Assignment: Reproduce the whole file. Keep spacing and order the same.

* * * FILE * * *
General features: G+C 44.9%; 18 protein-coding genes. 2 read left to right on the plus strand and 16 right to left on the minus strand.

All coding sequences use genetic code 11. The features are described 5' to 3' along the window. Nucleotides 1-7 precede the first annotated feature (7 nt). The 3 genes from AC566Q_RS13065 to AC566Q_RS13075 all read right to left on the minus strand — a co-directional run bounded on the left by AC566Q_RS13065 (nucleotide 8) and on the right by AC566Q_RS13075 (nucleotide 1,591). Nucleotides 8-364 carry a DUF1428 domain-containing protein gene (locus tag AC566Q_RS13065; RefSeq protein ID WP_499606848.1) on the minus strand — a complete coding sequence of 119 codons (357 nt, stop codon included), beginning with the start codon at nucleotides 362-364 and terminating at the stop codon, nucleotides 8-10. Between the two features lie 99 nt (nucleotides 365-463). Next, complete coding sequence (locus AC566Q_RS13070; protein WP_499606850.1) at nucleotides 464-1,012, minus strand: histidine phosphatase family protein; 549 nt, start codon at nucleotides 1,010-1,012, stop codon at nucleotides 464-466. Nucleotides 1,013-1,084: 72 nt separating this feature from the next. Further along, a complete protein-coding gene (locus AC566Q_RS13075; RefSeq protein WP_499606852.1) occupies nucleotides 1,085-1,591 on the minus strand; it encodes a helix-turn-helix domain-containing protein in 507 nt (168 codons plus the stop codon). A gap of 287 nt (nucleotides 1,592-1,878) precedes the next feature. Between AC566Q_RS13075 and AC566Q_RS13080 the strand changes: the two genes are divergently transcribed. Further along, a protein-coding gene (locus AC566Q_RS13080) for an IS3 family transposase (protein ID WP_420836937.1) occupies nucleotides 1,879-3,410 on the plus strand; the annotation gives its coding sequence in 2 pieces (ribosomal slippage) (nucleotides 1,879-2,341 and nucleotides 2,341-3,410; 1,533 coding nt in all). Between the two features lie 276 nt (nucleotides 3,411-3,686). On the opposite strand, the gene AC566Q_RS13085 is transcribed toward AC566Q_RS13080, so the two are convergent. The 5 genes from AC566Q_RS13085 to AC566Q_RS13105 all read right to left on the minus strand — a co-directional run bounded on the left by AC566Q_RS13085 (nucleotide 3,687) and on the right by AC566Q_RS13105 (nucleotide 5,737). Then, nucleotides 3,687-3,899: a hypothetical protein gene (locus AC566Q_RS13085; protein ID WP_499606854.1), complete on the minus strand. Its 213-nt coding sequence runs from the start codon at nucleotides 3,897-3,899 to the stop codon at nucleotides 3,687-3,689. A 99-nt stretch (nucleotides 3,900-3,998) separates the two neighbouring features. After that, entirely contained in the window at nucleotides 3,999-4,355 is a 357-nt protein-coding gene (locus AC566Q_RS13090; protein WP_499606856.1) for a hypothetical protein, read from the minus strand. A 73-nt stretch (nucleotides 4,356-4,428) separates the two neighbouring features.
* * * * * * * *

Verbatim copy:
General features: G+C 44.9%; 18 protein-coding genes. 2 read left to right on the plus strand and 16 right to left on the minus strand.

All coding sequences use genetic code 11. The features are described 5' to 3' along the window. Nucleotides 1-7 precede the first annotated feature (7 nt). The 3 genes from AC566Q_RS13065 to AC566Q_RS13075 all read right to left on the minus strand — a co-directional run bounded on the left by AC566Q_RS13065 (nucleotide 8) and on the right by AC566Q_RS13075 (nucleotide 1,591). Nucleotides 8-364 carry a DUF1428 domain-containing protein gene (locus tag AC566Q_RS13065; RefSeq protein ID WP_499606848.1) on the minus strand — a complete coding sequence of 119 codons (357 nt, stop codon included), beginning with the start codon at nucleotides 362-364 and terminating at the stop codon, nucleotides 8-10. Between the two features lie 99 nt (nucleotides 365-463). Next, complete coding sequence (locus AC566Q_RS13070; protein WP_499606850.1) at nucleotides 464-1,012, minus strand: histidine phosphatase family protein; 549 nt, start codon at nucleotides 1,010-1,012, stop codon at nucleotides 464-466. Nucleotides 1,013-1,084: 72 nt separating this feature from the next. Further along, a complete protein-coding gene (locus AC566Q_RS13075; RefSeq protein WP_499606852.1) occupies nucleotides 1,085-1,591 on the minus strand; it encodes a helix-turn-helix domain-containing protein in 507 nt (168 codons plus the stop codon). A gap of 287 nt (nucleotides 1,592-1,878) precedes the next feature. Between AC566Q_RS13075 and AC566Q_RS13080 the strand changes: the two genes are divergently transcribed. Further along, a protein-coding gene (locus AC566Q_RS13080) for an IS3 family transposase (protein ID WP_420836937.1) occupies nucleotides 1,879-3,410 on the plus strand; the annotation gives its coding sequence in 2 pieces (ribosomal slippage) (nucleotides 1,879-2,341 and nucleotides 2,341-3,410; 1,533 coding nt in all). Between the two features lie 276 nt (nucleotides 3,411-3,686). On the opposite strand, the gene AC566Q_RS13085 is transcribed toward AC566Q_RS13080, so the two are convergent. The 5 genes from AC566Q_RS13085 to AC566Q_RS13105 all read right to left on the minus strand — a co-directional run bounded on the left by AC566Q_RS13085 (nucleotide 3,687) and on the right by AC566Q_RS13105 (nucleotide 5,737). Then, nucleotides 3,687-3,899: a hypothetical protein gene (locus AC566Q_RS13085; protein ID WP_499606854.1), complete on the minus strand. Its 213-nt coding sequence runs from the start codon at nucleotides 3,897-3,899 to the stop codon at nucleotides 3,687-3,689. A 99-nt stretch (nucleotides 3,900-3,998) separates the two neighbouring features. After that, entirely contained in the window at nucleotides 3,999-4,355 is a 357-nt protein-coding gene (locus AC566Q_RS13090; protein WP_499606856.1) for a hypothetical protein, read from the minus strand. A 73-nt stretch (nucleotides 4,356-4,428) separates the two neighbouring features.